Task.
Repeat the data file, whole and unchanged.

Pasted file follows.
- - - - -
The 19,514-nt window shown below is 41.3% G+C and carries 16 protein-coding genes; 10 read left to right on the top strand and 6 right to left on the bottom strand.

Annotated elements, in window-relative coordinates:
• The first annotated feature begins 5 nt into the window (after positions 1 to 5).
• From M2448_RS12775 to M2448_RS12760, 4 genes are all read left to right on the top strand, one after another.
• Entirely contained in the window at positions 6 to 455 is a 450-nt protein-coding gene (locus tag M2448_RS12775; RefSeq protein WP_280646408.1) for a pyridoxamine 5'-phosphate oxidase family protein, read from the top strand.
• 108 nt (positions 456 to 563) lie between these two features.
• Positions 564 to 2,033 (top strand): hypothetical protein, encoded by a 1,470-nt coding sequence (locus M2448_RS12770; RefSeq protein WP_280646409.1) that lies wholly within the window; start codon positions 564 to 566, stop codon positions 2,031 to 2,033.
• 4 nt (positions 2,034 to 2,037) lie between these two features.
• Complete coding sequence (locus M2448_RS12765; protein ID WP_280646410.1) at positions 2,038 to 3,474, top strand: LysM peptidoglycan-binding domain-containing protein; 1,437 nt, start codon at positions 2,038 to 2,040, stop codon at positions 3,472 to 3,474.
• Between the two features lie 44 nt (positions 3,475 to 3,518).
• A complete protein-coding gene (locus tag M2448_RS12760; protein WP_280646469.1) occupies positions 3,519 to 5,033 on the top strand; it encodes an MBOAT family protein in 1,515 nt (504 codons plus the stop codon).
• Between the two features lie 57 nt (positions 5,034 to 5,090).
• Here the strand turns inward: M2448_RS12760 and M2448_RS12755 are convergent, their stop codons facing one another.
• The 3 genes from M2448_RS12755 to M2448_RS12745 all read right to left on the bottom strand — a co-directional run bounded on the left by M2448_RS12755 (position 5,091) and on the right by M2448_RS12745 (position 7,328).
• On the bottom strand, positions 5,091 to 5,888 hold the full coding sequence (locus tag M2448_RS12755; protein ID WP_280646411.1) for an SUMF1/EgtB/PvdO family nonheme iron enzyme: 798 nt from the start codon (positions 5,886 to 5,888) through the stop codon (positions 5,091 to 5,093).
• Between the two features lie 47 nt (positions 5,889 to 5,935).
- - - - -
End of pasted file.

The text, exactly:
The 19,514-nt window shown below is 41.3% G+C and carries 16 protein-coding genes; 10 read left to right on the top strand and 6 right to left on the bottom strand.

Annotated elements, in window-relative coordinates:
• The first annotated feature begins 5 nt into the window (after positions 1 to 5).
• From M2448_RS12775 to M2448_RS12760, 4 genes are all read left to right on the top strand, one after another.
• Entirely contained in the window at positions 6 to 455 is a 450-nt protein-coding gene (locus tag M2448_RS12775; RefSeq protein WP_280646408.1) for a pyridoxamine 5'-phosphate oxidase family protein, read from the top strand.
• 108 nt (positions 456 to 563) lie between these two features.
• Positions 564 to 2,033 (top strand): hypothetical protein, encoded by a 1,470-nt coding sequence (locus M2448_RS12770; RefSeq protein WP_280646409.1) that lies wholly within the window; start codon positions 564 to 566, stop codon positions 2,031 to 2,033.
• 4 nt (positions 2,034 to 2,037) lie between these two features.
• Complete coding sequence (locus M2448_RS12765; protein ID WP_280646410.1) at positions 2,038 to 3,474, top strand: LysM peptidoglycan-binding domain-containing protein; 1,437 nt, start codon at positions 2,038 to 2,040, stop codon at positions 3,472 to 3,474.
• Between the two features lie 44 nt (positions 3,475 to 3,518).
• A complete protein-coding gene (locus tag M2448_RS12760; protein WP_280646469.1) occupies positions 3,519 to 5,033 on the top strand; it encodes an MBOAT family protein in 1,515 nt (504 codons plus the stop codon).
• Between the two features lie 57 nt (positions 5,034 to 5,090).
• Here the strand turns inward: M2448_RS12760 and M2448_RS12755 are convergent, their stop codons facing one another.
• The 3 genes from M2448_RS12755 to M2448_RS12745 all read right to left on the bottom strand — a co-directional run bounded on the left by M2448_RS12755 (position 5,091) and on the right by M2448_RS12745 (position 7,328).
• On the bottom strand, positions 5,091 to 5,888 hold the full coding sequence (locus tag M2448_RS12755; protein ID WP_280646411.1) for an SUMF1/EgtB/PvdO family nonheme iron enzyme: 798 nt from the start codon (positions 5,886 to 5,888) through the stop codon (positions 5,091 to 5,093).
• Between the two features lie 47 nt (positions 5,889 to 5,935).